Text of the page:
Patient Articles

Immunologic Blood Tests

Used in the Diagnosis and Treatment of Rheumatic Diseases

The immune system normally creates antibodies to ward off any invader. Immunologic tests can look for these antibodies. When the immune system causes auto immune diseases, it may make certain types of antibodies that can show the disease your immune system may be causing or fighting.

Anti-nuclear Antibody (ANA)

Many people with an autoimmune disease have higher levels of ANA in their blood. Some people with ongoing infections or tumors also have high ANA levels. Older patients may have elevated ANA levels and yet be healthy. This is referred to sometimes as a false positive test.

Anti-dsDNA Antibody & Anti-Sm Antibody

People with lupus often have these antibodies in their blood. Anti-dsDNA can also show that someone with lupus is prone to kidney disease.

Anti-SSA Antibody & Anti-SSB Antibody

These antibodies are often found in the blood of someone with lupus or Sjögren’s syndrome. If you have rheumatoid arthritis, you can also get Sjögren’s syndrome. Therefore, you may need to have an anti-SSA or anti-SSB test.

Mothers who are pregnant and who have high levels of these antibodies may have babies who have problems with their heart rhythm. That is because these antibodies can cross from the mother’s circulation, over the placenta, and get into the baby in the uterus. They may affect the tissues that are part of the conducting system of the baby’s heart.

Anti-scleroderma Antibody & Anti-centromere Antibody

Your doctor may order one of these tests to see whether you have scleroderma, or a related condition called the CREST syndrome.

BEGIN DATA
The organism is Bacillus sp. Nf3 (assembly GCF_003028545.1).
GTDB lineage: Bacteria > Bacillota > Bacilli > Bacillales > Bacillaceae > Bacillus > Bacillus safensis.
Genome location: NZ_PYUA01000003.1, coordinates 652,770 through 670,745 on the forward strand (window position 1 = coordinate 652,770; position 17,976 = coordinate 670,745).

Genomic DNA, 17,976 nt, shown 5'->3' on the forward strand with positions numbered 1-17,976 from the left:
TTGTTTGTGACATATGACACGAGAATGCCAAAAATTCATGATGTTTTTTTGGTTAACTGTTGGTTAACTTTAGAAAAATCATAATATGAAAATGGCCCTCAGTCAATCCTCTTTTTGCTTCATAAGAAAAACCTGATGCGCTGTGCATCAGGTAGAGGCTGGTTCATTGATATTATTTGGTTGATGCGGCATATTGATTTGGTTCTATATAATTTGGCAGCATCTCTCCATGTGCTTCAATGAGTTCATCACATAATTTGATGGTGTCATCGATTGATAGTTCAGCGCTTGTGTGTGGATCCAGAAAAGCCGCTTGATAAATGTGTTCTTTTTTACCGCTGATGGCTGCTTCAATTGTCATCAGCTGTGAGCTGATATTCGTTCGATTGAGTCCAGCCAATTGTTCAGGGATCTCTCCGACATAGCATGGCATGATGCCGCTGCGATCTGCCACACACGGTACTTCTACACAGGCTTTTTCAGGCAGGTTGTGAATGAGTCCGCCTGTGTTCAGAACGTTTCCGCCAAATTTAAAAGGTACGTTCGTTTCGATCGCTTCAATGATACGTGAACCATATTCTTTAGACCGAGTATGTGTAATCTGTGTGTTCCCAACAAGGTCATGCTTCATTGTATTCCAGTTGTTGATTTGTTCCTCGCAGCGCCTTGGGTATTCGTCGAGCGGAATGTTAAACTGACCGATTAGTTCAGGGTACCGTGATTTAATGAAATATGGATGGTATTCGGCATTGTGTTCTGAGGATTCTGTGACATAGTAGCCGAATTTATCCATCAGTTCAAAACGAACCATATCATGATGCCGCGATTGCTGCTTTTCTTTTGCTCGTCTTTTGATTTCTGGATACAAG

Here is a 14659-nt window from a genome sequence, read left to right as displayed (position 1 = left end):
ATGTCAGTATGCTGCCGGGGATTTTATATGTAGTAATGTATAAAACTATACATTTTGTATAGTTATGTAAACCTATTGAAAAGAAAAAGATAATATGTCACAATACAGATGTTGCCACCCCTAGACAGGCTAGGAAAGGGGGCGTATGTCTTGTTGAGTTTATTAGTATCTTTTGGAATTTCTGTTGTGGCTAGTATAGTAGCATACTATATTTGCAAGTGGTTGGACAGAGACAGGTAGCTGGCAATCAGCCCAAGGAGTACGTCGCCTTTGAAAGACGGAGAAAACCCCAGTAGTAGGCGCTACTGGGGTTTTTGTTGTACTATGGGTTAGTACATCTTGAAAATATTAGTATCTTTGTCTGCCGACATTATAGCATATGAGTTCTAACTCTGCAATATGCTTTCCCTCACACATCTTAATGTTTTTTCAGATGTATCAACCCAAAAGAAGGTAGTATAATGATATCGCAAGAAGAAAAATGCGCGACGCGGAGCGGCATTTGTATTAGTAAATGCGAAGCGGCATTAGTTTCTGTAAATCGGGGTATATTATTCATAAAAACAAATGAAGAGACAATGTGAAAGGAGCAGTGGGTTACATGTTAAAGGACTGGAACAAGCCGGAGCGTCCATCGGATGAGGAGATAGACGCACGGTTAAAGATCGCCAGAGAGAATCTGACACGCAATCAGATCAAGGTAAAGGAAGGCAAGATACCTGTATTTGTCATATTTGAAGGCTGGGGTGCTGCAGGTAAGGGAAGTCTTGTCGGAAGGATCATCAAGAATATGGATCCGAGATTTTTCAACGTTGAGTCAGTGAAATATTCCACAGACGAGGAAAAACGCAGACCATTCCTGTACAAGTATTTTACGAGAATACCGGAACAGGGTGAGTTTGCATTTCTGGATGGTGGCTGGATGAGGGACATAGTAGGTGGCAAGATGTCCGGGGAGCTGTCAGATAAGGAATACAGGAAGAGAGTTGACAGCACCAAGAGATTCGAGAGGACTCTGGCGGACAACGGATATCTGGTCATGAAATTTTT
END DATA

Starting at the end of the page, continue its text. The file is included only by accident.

Anti-Jo-1 Antibody

Having this antibody shows that you may have a special type of myositis, called polymyositis. This antibody is especially common in people with polymyositis and lung problems.

Anti-U1-RNP Antibody

You may need to get this test, if you have symptoms typical for several different autoimmune diseases. Patients with lupus may have this antibody. There is also a disease called mixed connective tissue disease (MCTD). Patients with MCTD have symptoms of a number of diseases, including lupus, scleroderma, and myositis. They often have very high levels of this antibody.

Rheumatoid Factor (RF)

Most people with rheumatoid arthritis have RF in their blood. If you have high levels of RF, you may get worse quickly. Therefore, you may need to get more serious medications early on. There are many patients who have a positive RF test who do not have RA. Patients with other connective tissue diseases such as SLE may have a positive RF. Patients with chronic infections may have a positive RF, and older patients may have a positive RF as well and be healthy. In that case, we call the result a false positive.

Cyclic Citrullinated Protein (CCP)

This is another test used to see whether you have rheumatoid arthritis. When this test is positive, it almost always means the patient has RA, and perhaps a greater likelihood of severe disease. Therefore, you may need to get more serious medications.

Complement Tests (C3, C4, CH50)

These tests can show whether you have an ongoing autoimmune disease. It is often used in people who may have lupus, especially lupus together with kidney problems.

ANCA Tests

These tests may help in the diagnosis of some types of vasculitis, and to monitor the activity of vasculitis.

Anti cardiolipin or anti phospholipid antibody tests

These antibodies may cause an increased chance of blood clots, because they may affect how platelets behave. They are common in lupus patients, but may also occur in other auto immune diseases, or by themselves. Patients who have these types of antibodies may have a false positive blood test for syphilis. By doing the right types of tests, doctors can determine if a positive syphilis test means an infection or is due to autoimmunity.